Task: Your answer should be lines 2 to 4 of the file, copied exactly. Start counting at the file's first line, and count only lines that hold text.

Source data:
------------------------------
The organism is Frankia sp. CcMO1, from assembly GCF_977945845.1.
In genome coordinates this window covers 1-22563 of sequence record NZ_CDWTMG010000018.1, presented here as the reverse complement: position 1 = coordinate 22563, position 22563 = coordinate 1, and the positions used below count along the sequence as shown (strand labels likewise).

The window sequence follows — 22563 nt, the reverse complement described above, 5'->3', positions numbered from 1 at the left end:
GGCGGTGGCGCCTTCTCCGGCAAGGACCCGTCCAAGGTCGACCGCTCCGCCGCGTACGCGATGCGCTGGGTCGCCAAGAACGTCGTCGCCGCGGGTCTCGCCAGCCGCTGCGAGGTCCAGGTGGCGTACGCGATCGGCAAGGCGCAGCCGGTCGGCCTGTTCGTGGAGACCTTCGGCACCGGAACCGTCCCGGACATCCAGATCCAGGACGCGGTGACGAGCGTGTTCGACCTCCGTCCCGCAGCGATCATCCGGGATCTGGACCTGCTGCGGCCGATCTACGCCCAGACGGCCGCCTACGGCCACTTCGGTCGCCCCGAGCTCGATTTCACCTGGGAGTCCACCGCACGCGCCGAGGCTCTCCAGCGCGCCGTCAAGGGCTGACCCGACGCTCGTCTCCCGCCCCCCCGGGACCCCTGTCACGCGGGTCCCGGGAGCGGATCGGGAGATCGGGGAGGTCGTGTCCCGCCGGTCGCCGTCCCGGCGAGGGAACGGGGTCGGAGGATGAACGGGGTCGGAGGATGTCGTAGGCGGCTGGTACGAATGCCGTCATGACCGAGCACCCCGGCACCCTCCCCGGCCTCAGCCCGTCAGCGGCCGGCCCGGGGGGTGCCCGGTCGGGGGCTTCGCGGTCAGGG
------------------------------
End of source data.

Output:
In genome coordinates this window covers 1-22563 of sequence record NZ_CDWTMG010000018.1, presented here as the reverse complement: position 1 = coordinate 22563, position 22563 = coordinate 1, and the positions used below count along the sequence as shown (strand labels likewise).

The window sequence follows — 22563 nt, the reverse complement described above, 5'->3', positions numbered from 1 at the left end:
GGCGGTGGCGCCTTCTCCGGCAAGGACCCGTCCAAGGTCGACCGCTCCGCCGCGTACGCGATGCGCTGGGTCGCCAAGAACGTCGTCGCCGCGGGTCTCGCCAGCCGCTGCGAGGTCCAGGTGGCGTACGCGATCGGCAAGGCGCAGCCGGTCGGCCTGTTCGTGGAGACCTTCGGCACCGGAACCGTCCCGGACATCCAGATCCAGGACGCGGTGACGAGCGTGTTCGACCTCCGTCCCGCAGCGATCATCCGGGATCTGGACCTGCTGCGGCCGATCTACGCCCAGACGGCCGCCTACGGCCACTTCGGTCGCCCCGAGCTCGATTTCACCTGGGAGTCCACCGCACGCGCCGAGGCTCTCCAGCGCGCCGTCAAGGGCTGACCCGACGCTCGTCTCCCGCCCCCCCGGGACCCCTGTCACGCGGGTCCCGGGAGCGGATCGGGAGATCGGGGAGGTCGTGTCCCGCCGGTCGCCGTCCCGGCGAGGGAACGGGGTCGGAGGATGAACGGGGTCGGAGGATGTCGTAGGCGGCTGGTACGAATGCCGTCATGACCGAGCACCCCGGCACCCTCCCCGGCCTCAGCCCGTCAGCGGCCGGCCCGGGGGGTGCCCGGTCGGGGGCTTCGCGGTCAGGG